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© Copyright: Images: Jari Peltomäki, Jouko Lehmuskallio, Jari Hiltunen, Kari Pihlaviita, M. & W. von Wright (Kansalliskirjasto, The National Library of Finland). Recording: Jan-Erik Bruun. All rights reserved.

Starling

Sturnus vulgaris

  • Name also: Common Starling, European Starling
  • Family: Starlings – Sturnidae
  • Appearance: Plumage mainly black with a violet and green metallic sheen. Beak yellow. Can be confused with Blackbird but has a short tail, and on the ground moves by walking, not hopping with both feet like a Blackbird. In flight shape and movements resemble Waxwing. Juvenile birds are uniformly brown.
  • Size: Length 19–22 cm, weight 59–88 g.
  • Nest: In a hole or a nest box. Made of straw, leaves, plant stalks and a few feathers.
  • Breeding: 3–8 eggs laid April–May, incubated by both parents for 11–14 days. Fledglings remain in nest for 17–25 days.
  • Distribution: Breeds around human settlements in all regions of Finland, but scarce in Lapland. Finnish breeding population estimated at 30,000–60,000 pairs. Numbers have declined recently.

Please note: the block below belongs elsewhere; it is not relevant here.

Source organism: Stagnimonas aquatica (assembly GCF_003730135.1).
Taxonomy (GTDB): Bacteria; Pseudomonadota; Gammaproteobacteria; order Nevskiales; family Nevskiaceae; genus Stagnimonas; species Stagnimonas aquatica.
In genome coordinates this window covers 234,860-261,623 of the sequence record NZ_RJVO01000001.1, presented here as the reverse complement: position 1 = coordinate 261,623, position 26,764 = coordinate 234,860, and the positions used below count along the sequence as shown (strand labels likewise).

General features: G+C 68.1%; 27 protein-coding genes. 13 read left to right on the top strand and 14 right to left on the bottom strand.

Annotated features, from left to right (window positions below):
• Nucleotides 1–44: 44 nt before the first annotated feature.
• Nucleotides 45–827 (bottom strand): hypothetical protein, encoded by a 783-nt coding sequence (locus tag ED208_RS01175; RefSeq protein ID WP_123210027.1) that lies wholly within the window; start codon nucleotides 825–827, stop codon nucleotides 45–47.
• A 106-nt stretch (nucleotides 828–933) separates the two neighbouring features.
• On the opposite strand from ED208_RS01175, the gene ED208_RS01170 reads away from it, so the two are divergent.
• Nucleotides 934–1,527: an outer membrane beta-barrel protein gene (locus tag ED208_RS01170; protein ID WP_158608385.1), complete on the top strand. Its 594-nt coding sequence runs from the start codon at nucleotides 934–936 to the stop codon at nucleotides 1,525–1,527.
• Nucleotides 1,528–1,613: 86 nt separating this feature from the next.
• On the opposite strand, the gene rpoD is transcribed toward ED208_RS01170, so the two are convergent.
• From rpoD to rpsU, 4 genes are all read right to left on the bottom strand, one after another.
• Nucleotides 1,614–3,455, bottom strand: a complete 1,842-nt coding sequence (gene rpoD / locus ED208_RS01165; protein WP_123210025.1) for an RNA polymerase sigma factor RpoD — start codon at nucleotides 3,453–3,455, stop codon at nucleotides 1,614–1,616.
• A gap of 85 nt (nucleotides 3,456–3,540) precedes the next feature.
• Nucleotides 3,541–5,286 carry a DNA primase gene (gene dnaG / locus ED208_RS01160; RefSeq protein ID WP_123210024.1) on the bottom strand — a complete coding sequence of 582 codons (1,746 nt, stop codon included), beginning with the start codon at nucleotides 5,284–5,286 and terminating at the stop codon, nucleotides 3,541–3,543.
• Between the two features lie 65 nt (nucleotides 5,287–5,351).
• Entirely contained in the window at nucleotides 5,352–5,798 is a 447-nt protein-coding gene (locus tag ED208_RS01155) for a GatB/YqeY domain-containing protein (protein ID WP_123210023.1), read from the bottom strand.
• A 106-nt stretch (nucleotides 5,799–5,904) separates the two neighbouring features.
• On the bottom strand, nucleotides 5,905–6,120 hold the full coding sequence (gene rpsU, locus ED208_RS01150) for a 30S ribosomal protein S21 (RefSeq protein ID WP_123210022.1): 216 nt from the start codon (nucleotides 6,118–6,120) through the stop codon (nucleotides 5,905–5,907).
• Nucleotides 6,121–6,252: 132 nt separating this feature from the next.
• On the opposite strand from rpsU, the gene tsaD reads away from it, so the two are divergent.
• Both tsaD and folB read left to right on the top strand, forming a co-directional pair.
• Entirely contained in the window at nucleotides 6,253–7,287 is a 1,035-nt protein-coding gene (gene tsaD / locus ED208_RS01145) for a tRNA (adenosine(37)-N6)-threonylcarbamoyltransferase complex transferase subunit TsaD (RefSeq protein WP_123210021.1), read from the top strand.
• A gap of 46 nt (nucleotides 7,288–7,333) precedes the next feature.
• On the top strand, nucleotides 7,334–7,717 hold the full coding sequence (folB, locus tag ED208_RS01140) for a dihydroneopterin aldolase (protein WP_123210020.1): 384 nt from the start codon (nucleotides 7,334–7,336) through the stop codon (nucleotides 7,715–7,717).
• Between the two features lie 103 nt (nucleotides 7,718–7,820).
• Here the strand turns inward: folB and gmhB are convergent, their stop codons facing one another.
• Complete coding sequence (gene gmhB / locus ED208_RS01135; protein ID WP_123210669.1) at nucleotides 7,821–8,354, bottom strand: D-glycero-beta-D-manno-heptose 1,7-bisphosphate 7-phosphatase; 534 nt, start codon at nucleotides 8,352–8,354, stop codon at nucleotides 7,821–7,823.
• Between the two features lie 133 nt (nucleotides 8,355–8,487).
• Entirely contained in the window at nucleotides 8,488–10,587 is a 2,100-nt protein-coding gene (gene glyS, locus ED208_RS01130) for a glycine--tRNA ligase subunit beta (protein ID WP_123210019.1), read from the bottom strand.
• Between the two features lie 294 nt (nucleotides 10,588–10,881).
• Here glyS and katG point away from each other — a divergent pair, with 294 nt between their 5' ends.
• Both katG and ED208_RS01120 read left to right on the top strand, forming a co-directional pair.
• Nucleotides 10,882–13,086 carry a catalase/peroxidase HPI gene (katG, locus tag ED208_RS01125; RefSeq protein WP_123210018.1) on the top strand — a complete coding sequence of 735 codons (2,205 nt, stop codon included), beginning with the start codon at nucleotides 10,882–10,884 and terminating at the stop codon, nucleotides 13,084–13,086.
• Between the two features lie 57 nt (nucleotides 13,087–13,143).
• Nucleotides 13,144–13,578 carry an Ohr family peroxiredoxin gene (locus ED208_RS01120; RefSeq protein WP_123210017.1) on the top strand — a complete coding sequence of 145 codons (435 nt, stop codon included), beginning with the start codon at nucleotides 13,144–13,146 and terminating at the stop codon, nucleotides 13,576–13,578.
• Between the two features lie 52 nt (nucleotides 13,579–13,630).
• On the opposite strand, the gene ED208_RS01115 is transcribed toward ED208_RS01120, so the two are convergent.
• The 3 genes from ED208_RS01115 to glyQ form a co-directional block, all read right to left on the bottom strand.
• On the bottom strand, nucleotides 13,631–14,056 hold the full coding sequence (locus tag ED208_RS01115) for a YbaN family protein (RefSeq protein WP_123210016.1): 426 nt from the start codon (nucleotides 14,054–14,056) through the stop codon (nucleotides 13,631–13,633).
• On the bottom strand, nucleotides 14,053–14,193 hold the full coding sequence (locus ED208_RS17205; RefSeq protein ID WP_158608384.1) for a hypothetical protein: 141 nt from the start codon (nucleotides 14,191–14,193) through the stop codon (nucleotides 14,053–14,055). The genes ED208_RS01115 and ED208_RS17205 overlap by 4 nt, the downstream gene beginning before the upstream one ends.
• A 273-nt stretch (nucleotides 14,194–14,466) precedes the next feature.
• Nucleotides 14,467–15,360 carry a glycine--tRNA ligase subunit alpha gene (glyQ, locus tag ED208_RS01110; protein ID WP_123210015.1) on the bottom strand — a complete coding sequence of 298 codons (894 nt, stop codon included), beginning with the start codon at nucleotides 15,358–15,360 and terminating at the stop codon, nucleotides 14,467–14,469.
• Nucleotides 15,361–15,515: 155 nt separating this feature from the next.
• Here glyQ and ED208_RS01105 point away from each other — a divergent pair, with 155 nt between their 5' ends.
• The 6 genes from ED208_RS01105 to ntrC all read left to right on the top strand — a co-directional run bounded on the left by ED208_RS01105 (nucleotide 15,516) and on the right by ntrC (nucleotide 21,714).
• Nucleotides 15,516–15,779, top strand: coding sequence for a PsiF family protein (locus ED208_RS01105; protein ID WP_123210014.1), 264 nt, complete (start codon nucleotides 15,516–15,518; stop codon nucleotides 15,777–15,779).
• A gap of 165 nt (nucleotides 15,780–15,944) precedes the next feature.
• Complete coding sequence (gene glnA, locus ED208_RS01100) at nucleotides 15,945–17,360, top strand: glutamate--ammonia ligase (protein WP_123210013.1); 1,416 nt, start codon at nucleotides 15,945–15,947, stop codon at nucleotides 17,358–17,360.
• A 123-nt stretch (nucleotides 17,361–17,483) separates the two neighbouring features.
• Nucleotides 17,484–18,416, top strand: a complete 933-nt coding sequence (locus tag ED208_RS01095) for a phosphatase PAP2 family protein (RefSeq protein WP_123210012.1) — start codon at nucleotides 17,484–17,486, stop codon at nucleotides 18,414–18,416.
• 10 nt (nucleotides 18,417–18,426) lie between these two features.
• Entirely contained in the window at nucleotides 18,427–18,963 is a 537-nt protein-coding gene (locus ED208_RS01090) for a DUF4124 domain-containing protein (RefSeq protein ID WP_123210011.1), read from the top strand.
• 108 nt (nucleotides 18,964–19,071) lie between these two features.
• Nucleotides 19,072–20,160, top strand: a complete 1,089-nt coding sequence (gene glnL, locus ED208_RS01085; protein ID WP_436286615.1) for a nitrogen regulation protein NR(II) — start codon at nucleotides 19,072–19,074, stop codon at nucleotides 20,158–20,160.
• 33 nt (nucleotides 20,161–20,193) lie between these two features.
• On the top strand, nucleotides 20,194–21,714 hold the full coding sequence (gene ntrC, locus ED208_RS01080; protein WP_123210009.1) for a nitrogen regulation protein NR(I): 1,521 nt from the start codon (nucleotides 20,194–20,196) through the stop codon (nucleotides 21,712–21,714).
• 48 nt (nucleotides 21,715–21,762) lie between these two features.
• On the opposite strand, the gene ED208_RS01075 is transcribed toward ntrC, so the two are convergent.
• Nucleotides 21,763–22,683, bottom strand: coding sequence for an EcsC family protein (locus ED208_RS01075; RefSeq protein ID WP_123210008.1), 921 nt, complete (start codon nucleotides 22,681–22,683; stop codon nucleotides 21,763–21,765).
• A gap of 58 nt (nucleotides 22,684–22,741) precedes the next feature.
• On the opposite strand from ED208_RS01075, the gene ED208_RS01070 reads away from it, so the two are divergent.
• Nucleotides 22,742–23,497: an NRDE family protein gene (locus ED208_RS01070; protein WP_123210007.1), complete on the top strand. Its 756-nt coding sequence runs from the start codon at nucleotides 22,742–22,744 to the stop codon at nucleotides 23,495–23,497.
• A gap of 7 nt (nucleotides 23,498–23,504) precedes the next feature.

• Migration: Migrates by day. Leaves Finland September–November, returning March–April. Winters in countries around the North Sea, also occasionally in Finland.
  • Diet: Invertebrates, berries, seeds.
  • Calls: Call a harsh wheezing chirp, song highly varied and chattering, may skillfully mimic the calls and songs of other birds.

In the summer, adult starlings have black plumage with a violet and green metallic sheen and small white speckles. Their beaks are yellow and their tails look short. Juveniles have darker beaks and uniformly pale brown plumage with some indistinct streaking. In their first July, juveniles moult and start to grow their adult plumage. Since they moult different patches of their plumage at different times, by late summer they may look very striking, with parts of their plumage still pale brown, and other parts already blackish with the white spots and metallic sheen characteristic of adults’ plumage.

In the winter, Starlings’ dark plumage is covered with yellowish white spots. Starlings have reddish brown legs. Their beaks are lemon yellow during the breeding season with colouring on the base of the lower mandible that is bluish grey on males or pinkish on females. Juveniles and birds in winter plumage have brownish beaks. Males have dark brown irises, but females’ irises are brown with a narrow yellowish white ring.

From midsummer Starlings start to form flocks. Roosting flocks can grow in size until they contain thousands of birds.

Savor the Flavour

‘The European starling (brought over to North America from England) has a phenomenal sense of taste. They can taste salt, sugar, tannins and even citric acid. They can even make a distinction between table sugar and other kinds of sugars – a helpful ability considering they can’t digest table sugar easily.’

Citation from Canadian Wildlife Federation

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